For on-page optimization, there are several different factors that you need to consider, with meta descriptions being one of the top ones.
Read our latest guide to learn how to write meta descriptions for SEO. We’ll cover:
A meta description is a short snippet, or an HTML meta tag, that summarizes the content of your webpage. Meta descriptions are placed beneath the page title/URL in the search engine result pages (SERPs). It will also appear as a description for pieces of content that are shared on your social media channels, like Facebook or Twitter.
Meta descriptions should be placed in the header code of your web pages as a HTML snippet. This can either be done manually, or through certain plugins or content management systems, depending on what your site currently operates on.
The key point of the meta description of a webpage is to drive visitors from SERPs and social media and entice them to click on your link. In a way, it’s giving a preview of the content of the page.
Like I mentioned before, the meta description helps influence the click-through rate (CTR) of your website in the SERPs.
Users will click on content that appeals to them and respond to their question, so make sure to keep your target audience in mind as you write the meta description.
Below we’ll walk through a two considerations to keep in mind as you begin writing your meta descriptions for SEO:
Google bases meta description lengths dependent on pixels, so be mindful of this specification for the presence on the SERPs of your meta descriptions. The screen limit is 920 pixels on desktop, so a good rule of thumb is to aim for about 160 characters. For smartphones this limit is shortened to 680 pixels, or about 120 characters.
Keep in mind that the character limit is a soft rule - each letter will take up different amounts of space, so when in doubt, defer to the pixel limit.
If your meta descriptions are above the defined pixel limit, it will be truncated by ellipses (...), so you’ll want to keep your meta description within the pixel limit or run the risk of it being cut off.
When writing a meta description, you want to avoid being overly spammy. It should be unique and entice users to click through to your web page without being clickbaity or overselling.
Here are six other best practices to follow when writing your meta description:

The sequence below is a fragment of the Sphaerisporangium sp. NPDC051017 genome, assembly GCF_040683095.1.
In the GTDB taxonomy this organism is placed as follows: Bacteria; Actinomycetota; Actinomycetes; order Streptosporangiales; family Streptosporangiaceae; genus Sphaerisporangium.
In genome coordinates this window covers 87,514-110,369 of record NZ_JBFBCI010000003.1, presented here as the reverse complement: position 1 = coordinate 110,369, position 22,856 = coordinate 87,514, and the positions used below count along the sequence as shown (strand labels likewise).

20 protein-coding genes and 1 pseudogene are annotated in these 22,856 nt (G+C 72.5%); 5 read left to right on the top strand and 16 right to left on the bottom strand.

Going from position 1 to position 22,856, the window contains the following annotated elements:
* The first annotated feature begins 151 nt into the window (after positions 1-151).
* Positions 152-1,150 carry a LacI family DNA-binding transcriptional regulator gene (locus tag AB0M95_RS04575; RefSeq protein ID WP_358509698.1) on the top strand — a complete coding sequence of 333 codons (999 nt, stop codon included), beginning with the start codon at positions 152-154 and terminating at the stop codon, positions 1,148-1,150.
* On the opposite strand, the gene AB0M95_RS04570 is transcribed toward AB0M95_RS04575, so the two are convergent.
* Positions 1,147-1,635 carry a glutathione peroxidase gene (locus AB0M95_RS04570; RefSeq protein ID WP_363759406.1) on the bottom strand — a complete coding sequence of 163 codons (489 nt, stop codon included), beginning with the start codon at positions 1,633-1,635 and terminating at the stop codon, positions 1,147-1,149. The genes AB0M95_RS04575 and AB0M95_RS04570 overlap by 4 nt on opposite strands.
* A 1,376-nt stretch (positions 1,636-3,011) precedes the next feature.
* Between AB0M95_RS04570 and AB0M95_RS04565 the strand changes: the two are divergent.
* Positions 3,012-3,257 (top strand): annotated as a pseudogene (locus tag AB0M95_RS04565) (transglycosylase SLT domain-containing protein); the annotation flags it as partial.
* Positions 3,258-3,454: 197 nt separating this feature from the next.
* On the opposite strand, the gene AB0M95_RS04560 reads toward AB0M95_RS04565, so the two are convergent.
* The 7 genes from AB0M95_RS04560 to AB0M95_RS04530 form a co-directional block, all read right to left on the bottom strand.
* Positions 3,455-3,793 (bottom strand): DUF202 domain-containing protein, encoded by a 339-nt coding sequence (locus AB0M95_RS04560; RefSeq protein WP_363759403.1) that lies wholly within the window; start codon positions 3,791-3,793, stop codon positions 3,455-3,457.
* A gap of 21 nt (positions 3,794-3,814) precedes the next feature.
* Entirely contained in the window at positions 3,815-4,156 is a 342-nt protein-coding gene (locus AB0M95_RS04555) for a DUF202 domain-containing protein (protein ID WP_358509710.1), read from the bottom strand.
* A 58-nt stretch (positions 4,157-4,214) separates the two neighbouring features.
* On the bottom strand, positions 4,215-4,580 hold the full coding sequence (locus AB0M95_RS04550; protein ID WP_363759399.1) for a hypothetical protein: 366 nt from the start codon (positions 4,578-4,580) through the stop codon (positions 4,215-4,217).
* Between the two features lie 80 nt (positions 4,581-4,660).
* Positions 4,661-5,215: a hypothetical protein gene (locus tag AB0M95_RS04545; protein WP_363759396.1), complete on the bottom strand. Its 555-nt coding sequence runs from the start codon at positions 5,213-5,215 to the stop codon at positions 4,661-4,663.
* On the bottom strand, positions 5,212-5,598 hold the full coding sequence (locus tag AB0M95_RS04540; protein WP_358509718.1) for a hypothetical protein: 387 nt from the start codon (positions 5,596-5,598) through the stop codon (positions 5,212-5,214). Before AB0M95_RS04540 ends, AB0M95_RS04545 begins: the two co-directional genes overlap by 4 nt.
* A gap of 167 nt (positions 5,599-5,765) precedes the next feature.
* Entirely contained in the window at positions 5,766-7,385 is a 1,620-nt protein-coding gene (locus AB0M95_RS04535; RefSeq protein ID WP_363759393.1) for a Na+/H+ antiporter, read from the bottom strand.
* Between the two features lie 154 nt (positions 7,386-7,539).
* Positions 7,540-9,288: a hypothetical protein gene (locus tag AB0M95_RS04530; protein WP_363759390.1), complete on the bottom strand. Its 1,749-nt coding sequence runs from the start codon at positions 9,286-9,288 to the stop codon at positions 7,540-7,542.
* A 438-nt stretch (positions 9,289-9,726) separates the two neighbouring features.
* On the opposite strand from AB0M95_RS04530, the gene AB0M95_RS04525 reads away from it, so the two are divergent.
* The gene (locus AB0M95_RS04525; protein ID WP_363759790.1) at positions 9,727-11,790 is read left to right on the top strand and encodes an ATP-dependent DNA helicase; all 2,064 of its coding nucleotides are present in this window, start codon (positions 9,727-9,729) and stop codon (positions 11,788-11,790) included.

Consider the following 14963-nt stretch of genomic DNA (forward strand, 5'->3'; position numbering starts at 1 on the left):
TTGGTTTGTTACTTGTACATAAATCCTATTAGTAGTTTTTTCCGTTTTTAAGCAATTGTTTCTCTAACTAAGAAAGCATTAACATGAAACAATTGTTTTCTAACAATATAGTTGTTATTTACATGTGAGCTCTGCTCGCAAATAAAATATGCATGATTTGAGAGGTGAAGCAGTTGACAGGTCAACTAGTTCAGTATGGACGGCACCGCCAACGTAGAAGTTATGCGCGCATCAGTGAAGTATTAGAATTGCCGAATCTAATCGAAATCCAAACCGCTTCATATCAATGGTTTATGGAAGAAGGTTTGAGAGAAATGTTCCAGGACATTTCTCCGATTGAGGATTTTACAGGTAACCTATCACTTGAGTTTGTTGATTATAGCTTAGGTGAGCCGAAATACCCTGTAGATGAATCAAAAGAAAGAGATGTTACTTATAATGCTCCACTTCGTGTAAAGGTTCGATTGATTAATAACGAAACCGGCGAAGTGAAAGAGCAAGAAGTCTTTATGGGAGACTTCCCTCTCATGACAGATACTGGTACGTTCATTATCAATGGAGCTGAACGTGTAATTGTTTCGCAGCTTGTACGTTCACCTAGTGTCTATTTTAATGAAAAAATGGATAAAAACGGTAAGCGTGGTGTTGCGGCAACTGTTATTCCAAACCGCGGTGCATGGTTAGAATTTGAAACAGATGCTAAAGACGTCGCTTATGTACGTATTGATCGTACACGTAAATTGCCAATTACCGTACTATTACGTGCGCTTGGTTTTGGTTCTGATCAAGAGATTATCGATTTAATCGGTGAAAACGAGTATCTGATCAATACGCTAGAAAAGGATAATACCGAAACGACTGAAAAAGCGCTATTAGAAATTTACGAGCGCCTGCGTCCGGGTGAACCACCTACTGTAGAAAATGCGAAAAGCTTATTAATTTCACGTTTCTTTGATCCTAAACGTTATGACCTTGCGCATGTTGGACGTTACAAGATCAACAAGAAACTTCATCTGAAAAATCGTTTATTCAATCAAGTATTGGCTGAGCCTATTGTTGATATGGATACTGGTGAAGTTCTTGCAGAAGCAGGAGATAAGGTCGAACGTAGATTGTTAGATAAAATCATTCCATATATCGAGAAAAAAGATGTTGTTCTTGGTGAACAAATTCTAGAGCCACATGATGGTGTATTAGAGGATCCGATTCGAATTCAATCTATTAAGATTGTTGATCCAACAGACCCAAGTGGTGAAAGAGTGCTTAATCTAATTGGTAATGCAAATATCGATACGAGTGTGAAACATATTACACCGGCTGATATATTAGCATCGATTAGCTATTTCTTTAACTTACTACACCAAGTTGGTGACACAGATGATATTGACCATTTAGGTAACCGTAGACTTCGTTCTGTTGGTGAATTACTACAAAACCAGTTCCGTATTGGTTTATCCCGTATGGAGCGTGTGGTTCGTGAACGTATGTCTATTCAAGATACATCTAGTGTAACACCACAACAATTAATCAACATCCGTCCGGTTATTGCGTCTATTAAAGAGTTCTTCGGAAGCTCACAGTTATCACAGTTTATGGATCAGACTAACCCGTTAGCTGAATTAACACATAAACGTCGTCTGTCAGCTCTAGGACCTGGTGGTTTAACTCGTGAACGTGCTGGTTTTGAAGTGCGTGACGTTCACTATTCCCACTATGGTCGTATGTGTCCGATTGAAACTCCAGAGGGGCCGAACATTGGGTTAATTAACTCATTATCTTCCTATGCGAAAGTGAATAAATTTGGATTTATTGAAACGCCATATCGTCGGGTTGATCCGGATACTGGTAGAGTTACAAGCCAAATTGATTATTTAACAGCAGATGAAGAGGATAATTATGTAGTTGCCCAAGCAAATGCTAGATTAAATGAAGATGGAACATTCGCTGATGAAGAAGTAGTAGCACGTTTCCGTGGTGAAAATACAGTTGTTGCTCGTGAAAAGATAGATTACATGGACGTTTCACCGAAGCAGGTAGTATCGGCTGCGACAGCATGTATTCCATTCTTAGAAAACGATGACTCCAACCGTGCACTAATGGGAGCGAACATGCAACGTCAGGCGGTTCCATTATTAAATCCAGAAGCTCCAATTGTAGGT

The meta description acts like advertisement copy, attracting readers to your website and influencing CTR.
Try writing your meta description as you would ad copy. You can also leverage existing ad copy from competitors and mimic their verbiage / tone of voice.
The benefit of doing this, is you know that the copy from paid search placements are vetted (because companies are spending a lot of money for the placement) and because Google uses a quality score to determine which ads get the best placements, depending on the ad copy / budget for that keyword.
This ties in with leveraging strong ad copy, but be sure to include a strong call to action to entice users to click-through to your result.
As part of on-page SEO for your web pages, you should identify a primary keyword that your page is targeting / trying to rank for. Use the primary keyword in your meta description to help improve your chances of ranking well in the search results.
Similar to researching a primary keyword to target, make sure that the meta description captures the intent / purpose of your web page.
It’s a bad signal to Google if users click through to your web page expecting one experience, but having the page not match their intent, causing them to quickly leave your website.
One key SEO best practice is to avoid duplicate content on your site pages. Having duplicate content can cause keyword cannibalization, or confuse search engines. When a search engine is faced with trying to rank several similar pages for a keyword, it can reduce your overall rankings, or may even choose to not show any of your pages for that query.
When quotation marks are used in a meta description, Google will cut off the description at the quotation mark because of the HTML rules it has in place. Make sure to remove any special characters or symbols from your meta descriptions to avoid truncation.
Search engines can, in some cases, override the meta description defined by a webmaster in the HTML of a website. It is unpredictable exactly when this happens, but it always occurs when Google does not think that the current meta definition sufficiently addresses the query of a user and finds a fragment from the target page that better suits the query of a searcher.